In addition, Moody's publishes a weekly summary of structured finance
credit, ratings and methodologies, available to all registered
users of our website, at www.moodys.com/SFQuickCheck.
Moody's review incorporated the use of the excel-based CMBS
Conduit Model v 2.50 which is used for both conduit and fusion
transactions. Conduit model results at the Aa2 level are driven
by property type, Moody's actual and stressed DSCR,
and Moody's property quality grade (which reflects the capitalization
rate used by Moody's to estimate Moody's value). Conduit
model results at the B2 level are driven by a paydown analysis based on
the individual loan level Moody's LTV ratio. Moody's
Herfindahl score (Herf), a measure of loan level diversity,
is a primary determinant of pool level diversity and has a greater impact
on senior certificates. Other concentrations and correlations may
be considered in our analysis. Based on the model pooled credit
enhancement levels at Aa2 and B2, the remaining conduit classes
are either interpolated between these two data points or determined based
on a multiple or ratio of either of these two data points. For
fusion deals, the credit enhancement for loans with investment-grade
credit estimates is melded with the conduit model credit enhancement into
an overall model result. Fusion loan credit enhancement is based
on the underlying rating of the loan which corresponds to a range of credit
enhancement levels. Actual fusion credit enhancement levels are
selected based on loan level diversity, pool leverage and other
concentrations and correlations within the pool. Negative pooling,
or adding credit enhancement at the underlying rating level, is
incorporated for loans with similar credit estimates in the same transaction.
Moody's uses a variation of Herf to measure diversity of loan size,
where a higher number represents greater diversity. Loan concentration
has an important bearing on potential rating volatility, including
risk of multiple notch downgrades under adverse circumstances.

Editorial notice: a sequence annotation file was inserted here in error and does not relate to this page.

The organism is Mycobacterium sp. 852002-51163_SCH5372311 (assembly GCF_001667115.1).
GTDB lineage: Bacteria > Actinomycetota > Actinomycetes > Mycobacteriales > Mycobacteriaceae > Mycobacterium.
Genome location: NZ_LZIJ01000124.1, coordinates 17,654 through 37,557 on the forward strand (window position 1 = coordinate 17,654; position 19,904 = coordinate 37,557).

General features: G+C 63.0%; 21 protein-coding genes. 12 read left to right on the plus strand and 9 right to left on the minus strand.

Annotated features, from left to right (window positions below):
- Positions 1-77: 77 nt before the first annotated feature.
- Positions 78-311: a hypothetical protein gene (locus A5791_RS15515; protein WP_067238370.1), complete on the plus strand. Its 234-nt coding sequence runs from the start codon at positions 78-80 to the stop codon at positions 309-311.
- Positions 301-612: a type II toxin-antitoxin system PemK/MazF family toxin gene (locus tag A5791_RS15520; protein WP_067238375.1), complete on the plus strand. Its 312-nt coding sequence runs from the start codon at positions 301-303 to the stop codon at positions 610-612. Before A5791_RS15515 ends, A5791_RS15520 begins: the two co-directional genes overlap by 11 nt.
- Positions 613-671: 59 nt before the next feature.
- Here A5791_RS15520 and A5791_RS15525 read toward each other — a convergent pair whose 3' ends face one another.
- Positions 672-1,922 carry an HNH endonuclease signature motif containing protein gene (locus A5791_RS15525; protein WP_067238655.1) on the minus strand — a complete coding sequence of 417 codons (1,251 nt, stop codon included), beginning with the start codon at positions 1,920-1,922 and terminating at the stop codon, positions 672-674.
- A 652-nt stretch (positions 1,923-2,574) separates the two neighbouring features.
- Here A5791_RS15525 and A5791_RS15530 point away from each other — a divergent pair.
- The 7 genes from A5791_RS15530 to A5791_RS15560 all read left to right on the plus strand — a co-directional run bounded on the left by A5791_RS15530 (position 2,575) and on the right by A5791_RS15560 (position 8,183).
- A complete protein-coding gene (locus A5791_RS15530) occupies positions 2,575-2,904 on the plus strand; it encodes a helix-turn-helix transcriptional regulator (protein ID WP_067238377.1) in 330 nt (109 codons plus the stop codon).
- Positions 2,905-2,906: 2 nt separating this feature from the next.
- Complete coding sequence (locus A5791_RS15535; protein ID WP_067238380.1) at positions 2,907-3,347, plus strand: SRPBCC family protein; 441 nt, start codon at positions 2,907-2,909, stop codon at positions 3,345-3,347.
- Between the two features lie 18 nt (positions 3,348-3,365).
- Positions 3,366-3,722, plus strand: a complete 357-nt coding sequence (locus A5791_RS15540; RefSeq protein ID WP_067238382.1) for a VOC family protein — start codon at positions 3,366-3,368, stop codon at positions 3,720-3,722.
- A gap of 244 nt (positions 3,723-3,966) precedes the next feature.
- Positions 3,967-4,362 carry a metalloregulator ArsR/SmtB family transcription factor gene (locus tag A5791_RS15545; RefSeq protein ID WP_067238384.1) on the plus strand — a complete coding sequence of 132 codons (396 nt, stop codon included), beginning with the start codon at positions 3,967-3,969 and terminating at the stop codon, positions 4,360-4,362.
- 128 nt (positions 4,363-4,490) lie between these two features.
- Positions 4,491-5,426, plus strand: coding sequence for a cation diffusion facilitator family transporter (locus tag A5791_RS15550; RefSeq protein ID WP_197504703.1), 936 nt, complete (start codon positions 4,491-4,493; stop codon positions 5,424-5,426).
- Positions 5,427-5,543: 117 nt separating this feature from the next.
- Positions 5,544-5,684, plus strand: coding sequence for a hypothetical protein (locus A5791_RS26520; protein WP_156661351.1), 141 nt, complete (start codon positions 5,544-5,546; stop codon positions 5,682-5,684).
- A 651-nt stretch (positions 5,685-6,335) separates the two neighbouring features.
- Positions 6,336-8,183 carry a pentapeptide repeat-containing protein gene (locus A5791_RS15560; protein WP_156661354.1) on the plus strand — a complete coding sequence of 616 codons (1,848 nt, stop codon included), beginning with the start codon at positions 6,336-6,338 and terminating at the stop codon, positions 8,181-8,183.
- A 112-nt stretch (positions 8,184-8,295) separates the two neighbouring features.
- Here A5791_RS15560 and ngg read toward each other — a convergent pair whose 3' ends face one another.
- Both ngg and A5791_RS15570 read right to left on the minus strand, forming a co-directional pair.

The credit neutral Herf score is 40. The pool has a Herf of 5 compared
to 7 at Moody's prior review.
In cases where the Herf falls below 20, Moody's also employs
the large loan/single borrower methodology. This methodology uses
the excel-based Large Loan Model v 8.0 and then reconciles
and weights the results from the two models in formulating a rating recommendation.
The large loan model derives credit enhancement levels based on an aggregation
of adjusted loan level proceeds derived from Moody's loan level
LTV ratios. Major adjustments to determining proceeds include leverage,
loan structure, property type, and sponsorship. These
aggregated proceeds are then further adjusted for any pooling benefits
associated with loan level diversity, other concentrations and correlations.
Moody's ratings are determined by a committee process that considers
both quantitative and qualitative factors. Therefore, the
rating outcome may differ from the model output.
The rating action is a result of Moody's on-going surveillance
of commercial mortgage backed securities (CMBS) transactions. Moody's
monitors transactions on a monthly basis through two sets of quantitative
tools -- MOST® (Moody's Surveillance Trends) and CMM
(Commercial Mortgage Metrics) on Trepp -- and on a periodic
basis through a comprehensive review. Moody's prior full review
is summarized in a press release dated March 4, 2010. Please
see the ratings tab on the issuer / entity page on moodys.com for
the last rating action and the ratings history.
Moody's Investors Service did not receive or take into account a
third party due diligence report on the underlying assets or financial
instruments related to the monitoring of this transaction in the past
As of the January 17, 2011 distribution date, the transaction's